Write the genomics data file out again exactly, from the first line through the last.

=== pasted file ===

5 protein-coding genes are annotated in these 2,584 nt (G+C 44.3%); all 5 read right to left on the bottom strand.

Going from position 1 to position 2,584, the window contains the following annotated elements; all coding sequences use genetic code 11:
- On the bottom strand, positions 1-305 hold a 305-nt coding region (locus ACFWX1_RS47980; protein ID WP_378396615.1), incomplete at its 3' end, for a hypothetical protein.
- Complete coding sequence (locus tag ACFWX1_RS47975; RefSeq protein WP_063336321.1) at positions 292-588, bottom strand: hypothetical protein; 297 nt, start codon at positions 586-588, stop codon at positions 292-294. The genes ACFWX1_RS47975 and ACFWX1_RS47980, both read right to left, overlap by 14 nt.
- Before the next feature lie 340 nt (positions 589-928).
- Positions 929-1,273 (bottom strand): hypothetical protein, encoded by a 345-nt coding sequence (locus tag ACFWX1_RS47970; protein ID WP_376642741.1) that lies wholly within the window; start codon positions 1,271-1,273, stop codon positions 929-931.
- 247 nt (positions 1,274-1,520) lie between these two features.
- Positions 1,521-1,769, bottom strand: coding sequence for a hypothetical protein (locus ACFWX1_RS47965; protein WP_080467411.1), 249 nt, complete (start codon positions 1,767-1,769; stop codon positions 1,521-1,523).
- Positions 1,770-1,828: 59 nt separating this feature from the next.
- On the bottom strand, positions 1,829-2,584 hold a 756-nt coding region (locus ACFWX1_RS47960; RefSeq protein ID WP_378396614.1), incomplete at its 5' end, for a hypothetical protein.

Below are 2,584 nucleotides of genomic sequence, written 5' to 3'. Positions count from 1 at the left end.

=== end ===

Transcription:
5 protein-coding genes are annotated in these 2,584 nt (G+C 44.3%); all 5 read right to left on the bottom strand.

Going from position 1 to position 2,584, the window contains the following annotated elements; all coding sequences use genetic code 11:
- On the bottom strand, positions 1-305 hold a 305-nt coding region (locus ACFWX1_RS47980; protein ID WP_378396615.1), incomplete at its 3' end, for a hypothetical protein.
- Complete coding sequence (locus tag ACFWX1_RS47975; RefSeq protein WP_063336321.1) at positions 292-588, bottom strand: hypothetical protein; 297 nt, start codon at positions 586-588, stop codon at positions 292-294. The genes ACFWX1_RS47975 and ACFWX1_RS47980, both read right to left, overlap by 14 nt.
- Before the next feature lie 340 nt (positions 589-928).
- Positions 929-1,273 (bottom strand): hypothetical protein, encoded by a 345-nt coding sequence (locus tag ACFWX1_RS47970; protein ID WP_376642741.1) that lies wholly within the window; start codon positions 1,271-1,273, stop codon positions 929-931.
- 247 nt (positions 1,274-1,520) lie between these two features.
- Positions 1,521-1,769, bottom strand: coding sequence for a hypothetical protein (locus ACFWX1_RS47965; protein WP_080467411.1), 249 nt, complete (start codon positions 1,767-1,769; stop codon positions 1,521-1,523).
- Positions 1,770-1,828: 59 nt separating this feature from the next.
- On the bottom strand, positions 1,829-2,584 hold a 756-nt coding region (locus ACFWX1_RS47960; RefSeq protein ID WP_378396614.1), incomplete at its 5' end, for a hypothetical protein.

Below are 2,584 nucleotides of genomic sequence, written 5' to 3'. Positions count from 1 at the left end.